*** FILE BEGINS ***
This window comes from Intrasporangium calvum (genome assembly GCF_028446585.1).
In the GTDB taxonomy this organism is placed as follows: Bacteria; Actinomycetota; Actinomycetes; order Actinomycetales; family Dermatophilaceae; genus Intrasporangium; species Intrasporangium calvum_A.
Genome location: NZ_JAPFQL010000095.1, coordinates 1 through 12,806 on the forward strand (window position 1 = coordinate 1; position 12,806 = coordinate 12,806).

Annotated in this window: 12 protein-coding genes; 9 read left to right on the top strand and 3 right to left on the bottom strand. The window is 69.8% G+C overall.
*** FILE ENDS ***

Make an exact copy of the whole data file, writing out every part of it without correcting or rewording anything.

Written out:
This window comes from Intrasporangium calvum (genome assembly GCF_028446585.1).
In the GTDB taxonomy this organism is placed as follows: Bacteria; Actinomycetota; Actinomycetes; order Actinomycetales; family Dermatophilaceae; genus Intrasporangium; species Intrasporangium calvum_A.
Genome location: NZ_JAPFQL010000095.1, coordinates 1 through 12,806 on the forward strand (window position 1 = coordinate 1; position 12,806 = coordinate 12,806).

Annotated in this window: 12 protein-coding genes; 9 read left to right on the top strand and 3 right to left on the bottom strand. The window is 69.8% G+C overall.